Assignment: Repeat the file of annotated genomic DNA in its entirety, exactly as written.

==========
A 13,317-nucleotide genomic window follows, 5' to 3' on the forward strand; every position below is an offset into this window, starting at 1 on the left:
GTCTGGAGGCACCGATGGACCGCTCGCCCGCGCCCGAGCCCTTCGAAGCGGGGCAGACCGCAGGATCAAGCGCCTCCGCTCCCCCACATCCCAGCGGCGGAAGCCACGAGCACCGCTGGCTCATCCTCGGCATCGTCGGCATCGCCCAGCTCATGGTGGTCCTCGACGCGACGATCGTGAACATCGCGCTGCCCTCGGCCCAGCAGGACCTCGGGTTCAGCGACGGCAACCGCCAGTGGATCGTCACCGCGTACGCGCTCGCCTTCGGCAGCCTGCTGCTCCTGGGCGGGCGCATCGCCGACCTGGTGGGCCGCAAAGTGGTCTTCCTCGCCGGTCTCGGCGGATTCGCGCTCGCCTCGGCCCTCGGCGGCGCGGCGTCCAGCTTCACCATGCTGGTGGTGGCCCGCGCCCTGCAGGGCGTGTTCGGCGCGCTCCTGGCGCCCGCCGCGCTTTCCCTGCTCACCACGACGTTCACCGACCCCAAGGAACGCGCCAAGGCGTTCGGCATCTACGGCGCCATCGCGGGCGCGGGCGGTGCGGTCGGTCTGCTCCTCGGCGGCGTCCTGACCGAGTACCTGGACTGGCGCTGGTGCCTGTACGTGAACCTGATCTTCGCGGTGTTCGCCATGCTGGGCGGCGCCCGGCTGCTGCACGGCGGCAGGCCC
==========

A 13,317-nucleotide genomic window follows, 5' to 3' on the forward strand; every position below is an offset into this window, starting at 1 on the left:
GTCTGGAGGCACCGATGGACCGCTCGCCCGCGCCCGAGCCCTTCGAAGCGGGGCAGACCGCAGGATCAAGCGCCTCCGCTCCCCCACATCCCAGCGGCGGAAGCCACGAGCACCGCTGGCTCATCCTCGGCATCGTCGGCATCGCCCAGCTCATGGTGGTCCTCGACGCGACGATCGTGAACATCGCGCTGCCCTCGGCCCAGCAGGACCTCGGGTTCAGCGACGGCAACCGCCAGTGGATCGTCACCGCGTACGCGCTCGCCTTCGGCAGCCTGCTGCTCCTGGGCGGGCGCATCGCCGACCTGGTGGGCCGCAAAGTGGTCTTCCTCGCCGGTCTCGGCGGATTCGCGCTCGCCTCGGCCCTCGGCGGCGCGGCGTCCAGCTTCACCATGCTGGTGGTGGCCCGCGCCCTGCAGGGCGTGTTCGGCGCGCTCCTGGCGCCCGCCGCGCTTTCCCTGCTCACCACGACGTTCACCGACCCCAAGGAACGCGCCAAGGCGTTCGGCATCTACGGCGCCATCGCGGGCGCGGGCGGTGCGGTCGGTCTGCTCCTCGGCGGCGTCCTGACCGAGTACCTGGACTGGCGCTGGTGCCTGTACGTGAACCTGATCTTCGCGGTGTTCGCCATGCTGGGCGGCGCCCGGCTGCTGCACGGCGGCAGGCCC